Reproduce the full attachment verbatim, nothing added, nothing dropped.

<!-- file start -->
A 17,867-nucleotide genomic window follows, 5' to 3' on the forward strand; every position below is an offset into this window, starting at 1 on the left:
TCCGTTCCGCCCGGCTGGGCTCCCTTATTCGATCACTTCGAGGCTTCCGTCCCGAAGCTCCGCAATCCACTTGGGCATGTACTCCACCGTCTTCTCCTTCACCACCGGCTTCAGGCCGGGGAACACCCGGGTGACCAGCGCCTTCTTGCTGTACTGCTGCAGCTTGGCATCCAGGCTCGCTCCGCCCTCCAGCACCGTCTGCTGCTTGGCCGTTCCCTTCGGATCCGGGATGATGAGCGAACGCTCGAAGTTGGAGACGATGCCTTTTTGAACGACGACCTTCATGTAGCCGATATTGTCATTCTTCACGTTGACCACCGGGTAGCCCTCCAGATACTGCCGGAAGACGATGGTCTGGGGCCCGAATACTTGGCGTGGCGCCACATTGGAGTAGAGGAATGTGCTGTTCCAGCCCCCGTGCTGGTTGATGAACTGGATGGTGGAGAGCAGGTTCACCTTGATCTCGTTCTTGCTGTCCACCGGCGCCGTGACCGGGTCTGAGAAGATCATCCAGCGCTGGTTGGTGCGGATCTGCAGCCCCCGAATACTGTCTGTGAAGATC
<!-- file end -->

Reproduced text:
A 17,867-nucleotide genomic window follows, 5' to 3' on the forward strand; every position below is an offset into this window, starting at 1 on the left:
TCCGTTCCGCCCGGCTGGGCTCCCTTATTCGATCACTTCGAGGCTTCCGTCCCGAAGCTCCGCAATCCACTTGGGCATGTACTCCACCGTCTTCTCCTTCACCACCGGCTTCAGGCCGGGGAACACCCGGGTGACCAGCGCCTTCTTGCTGTACTGCTGCAGCTTGGCATCCAGGCTCGCTCCGCCCTCCAGCACCGTCTGCTGCTTGGCCGTTCCCTTCGGATCCGGGATGATGAGCGAACGCTCGAAGTTGGAGACGATGCCTTTTTGAACGACGACCTTCATGTAGCCGATATTGTCATTCTTCACGTTGACCACCGGGTAGCCCTCCAGATACTGCCGGAAGACGATGGTCTGGGGCCCGAATACTTGGCGTGGCGCCACATTGGAGTAGAGGAATGTGCTGTTCCAGCCCCCGTGCTGGTTGATGAACTGGATGGTGGAGAGCAGGTTCACCTTGATCTCGTTCTTGCTGTCCACCGGCGCCGTGACCGGGTCTGAGAAGATCATCCAGCGCTGGTTGGTGCGGATCTGCAGCCCCCGAATACTGTCTGTGAAGATC